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    • Thanks for the comment. I think feminism is being free to express yourself and it’s different for each person.
      As for Rayna, think that the choice is not Luke or Deacon but going forward with what she already started or changing her route.

      The fact that Luke proposed in front of all these people made it impossible to say no so she’s pretty much stuck with him cause breaking up with him right now means damaging her career at a very sensitive spot.

      To choose Deacon right now means not being in control of many things and also sharing a life with someone with a different vision than hers in career. For me all of these choices are feminist because it’s real dilemmas. It’s fun to think we can have it all but none of us can and it’s really interesting to see the struggle.

      If Rayna was a man we wouldn’t have asked this question because it’s acceptable that a man would choose a career and the woman will still stick by him and his family will stay strong. When women make such a choice they pay a price and I think it’s interesting to see Rayna’s journey towards a solution that makes her be on top and being that ambitious and still be with the man she loves and have a family… Its really a journey.
      I’m really interested to see how it will play out.

      Rayna I believe is one of the most feminist characters I’ve seen on TV because she is not making it look easy but still going after what she wants even if she’s not “likable”while doing so. Meaning, being a good girl and pleasing everyone.

      As for her and Deacon, think he will keep reminding her what she lost even if she really won’t choose him until she’ll realize she made a mistake. The mistake in this case is that she doesn’t have enough faith in them to make that kind of gamble but she will get pulled to it until they’ll build that trust cause what they have…its worth everything as long as you believe it can work. That’s not a feminist or not feminist question but a regular relationship problem; that’s a question of the heart.

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  2. Well said, again. I think my main point is that a spouse having a different vision in career doesn’t mean that will get in the way of your own vision. Look at Meryl Streep, for example. But I get the fact that calling it off with Luke so soon would be a dagger in Highway 65- and that may not be worth risking at this moment especially with such a risky Deacon. I guess my problem with the picks (that might be visions of the future) of her in blue jeans with Deacon is that i’m not so sure her route to success has to be so much different with him, down the road, than with Luke (or on her own). In fact, his lack of need for huge success could in the end, make her family life easier, more balanced.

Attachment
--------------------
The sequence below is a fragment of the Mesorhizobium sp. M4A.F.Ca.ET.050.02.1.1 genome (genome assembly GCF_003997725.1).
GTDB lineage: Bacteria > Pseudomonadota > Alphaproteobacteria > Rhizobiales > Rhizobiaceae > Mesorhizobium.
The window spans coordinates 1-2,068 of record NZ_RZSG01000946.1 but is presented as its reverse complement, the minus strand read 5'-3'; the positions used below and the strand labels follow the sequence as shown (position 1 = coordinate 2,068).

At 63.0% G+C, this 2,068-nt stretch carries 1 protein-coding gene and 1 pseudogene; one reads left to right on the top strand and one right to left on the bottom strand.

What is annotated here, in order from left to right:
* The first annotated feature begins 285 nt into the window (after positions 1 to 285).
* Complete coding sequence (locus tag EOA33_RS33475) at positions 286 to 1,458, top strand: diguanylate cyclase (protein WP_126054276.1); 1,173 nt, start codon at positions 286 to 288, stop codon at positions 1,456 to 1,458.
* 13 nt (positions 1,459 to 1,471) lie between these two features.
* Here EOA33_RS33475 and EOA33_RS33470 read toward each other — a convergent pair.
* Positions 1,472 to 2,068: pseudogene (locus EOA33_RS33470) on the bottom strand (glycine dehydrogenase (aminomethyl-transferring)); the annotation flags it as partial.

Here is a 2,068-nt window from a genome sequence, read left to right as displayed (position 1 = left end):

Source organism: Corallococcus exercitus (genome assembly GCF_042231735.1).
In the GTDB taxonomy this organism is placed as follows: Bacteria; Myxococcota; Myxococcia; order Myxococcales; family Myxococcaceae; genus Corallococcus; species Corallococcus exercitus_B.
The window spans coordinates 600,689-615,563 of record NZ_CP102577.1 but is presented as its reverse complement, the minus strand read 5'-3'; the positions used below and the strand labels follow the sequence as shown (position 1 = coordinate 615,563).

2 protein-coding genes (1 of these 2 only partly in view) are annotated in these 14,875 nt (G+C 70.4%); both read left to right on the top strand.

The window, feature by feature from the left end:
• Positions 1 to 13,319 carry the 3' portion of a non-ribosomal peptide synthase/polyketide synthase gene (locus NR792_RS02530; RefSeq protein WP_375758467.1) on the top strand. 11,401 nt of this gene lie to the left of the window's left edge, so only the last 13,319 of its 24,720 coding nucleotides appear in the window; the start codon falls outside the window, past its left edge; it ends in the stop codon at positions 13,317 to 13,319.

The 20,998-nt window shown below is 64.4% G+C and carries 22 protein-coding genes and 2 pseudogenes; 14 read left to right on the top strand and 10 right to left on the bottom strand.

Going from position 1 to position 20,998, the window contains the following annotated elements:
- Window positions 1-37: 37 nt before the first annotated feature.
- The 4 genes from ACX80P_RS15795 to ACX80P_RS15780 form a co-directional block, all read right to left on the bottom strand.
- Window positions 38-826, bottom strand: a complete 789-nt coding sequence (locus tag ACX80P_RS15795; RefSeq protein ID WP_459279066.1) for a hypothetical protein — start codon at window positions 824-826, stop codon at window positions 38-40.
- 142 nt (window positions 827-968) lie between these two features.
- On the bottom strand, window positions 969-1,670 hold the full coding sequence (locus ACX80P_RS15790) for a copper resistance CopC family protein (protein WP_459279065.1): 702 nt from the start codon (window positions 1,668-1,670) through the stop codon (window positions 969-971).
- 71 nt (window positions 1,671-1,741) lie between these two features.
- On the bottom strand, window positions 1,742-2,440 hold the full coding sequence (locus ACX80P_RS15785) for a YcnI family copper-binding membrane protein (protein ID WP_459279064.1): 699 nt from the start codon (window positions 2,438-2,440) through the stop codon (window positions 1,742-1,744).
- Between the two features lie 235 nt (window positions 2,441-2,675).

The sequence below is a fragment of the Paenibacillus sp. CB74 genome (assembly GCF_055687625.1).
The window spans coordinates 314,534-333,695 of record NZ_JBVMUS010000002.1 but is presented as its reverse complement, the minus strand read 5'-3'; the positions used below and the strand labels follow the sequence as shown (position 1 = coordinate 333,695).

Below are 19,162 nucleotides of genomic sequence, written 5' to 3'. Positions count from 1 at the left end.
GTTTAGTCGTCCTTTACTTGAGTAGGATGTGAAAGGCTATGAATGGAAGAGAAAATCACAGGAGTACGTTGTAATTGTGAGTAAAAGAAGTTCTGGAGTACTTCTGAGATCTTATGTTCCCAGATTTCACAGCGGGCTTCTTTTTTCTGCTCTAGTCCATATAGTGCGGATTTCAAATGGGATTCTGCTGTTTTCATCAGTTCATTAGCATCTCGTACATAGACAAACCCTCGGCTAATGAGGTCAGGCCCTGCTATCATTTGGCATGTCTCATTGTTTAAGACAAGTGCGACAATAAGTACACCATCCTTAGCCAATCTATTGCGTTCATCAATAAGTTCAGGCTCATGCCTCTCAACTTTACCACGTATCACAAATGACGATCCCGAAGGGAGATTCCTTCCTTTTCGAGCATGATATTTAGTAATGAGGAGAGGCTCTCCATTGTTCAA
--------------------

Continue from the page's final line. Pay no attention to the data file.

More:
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    • I’ve been wondering about that (how her life with Deacon will look like) and I really hope we’ll get enough seasons to watch them explore that because Deacon is not Teddy. I mean, Teddy also didn’t have any musical aspirations so she could go off on tour for months at a time. Think the challenge with Deacon ( wouldn’t call it a problem but it is a challenge) is that there’s something about them coming together that makes them function as one unit. As a couple, they’re symbiotic. It’s quite amazing in some aspects but it’s really challenging when you try to build something that’s only yours. For example, it’s hard for me to imagine her going on tour without him. He will be willing to stay with the kids, but think they’ll miss each other too much not just as romantic partners but also as musical partners. I can say that’s it’s a storyline, I would REALLY love to watch down the line.

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  3. So agree — would be so great to see that journey! One thing–Teddy didn’t have musical aspirations, but I think he had a need to be in the spot light and a need for power, thus his run for mayor.He had some major insecurities, that ironically, I don’t think Deacon has. Deacon’s insecurity is with Rayna’s heart & commitment.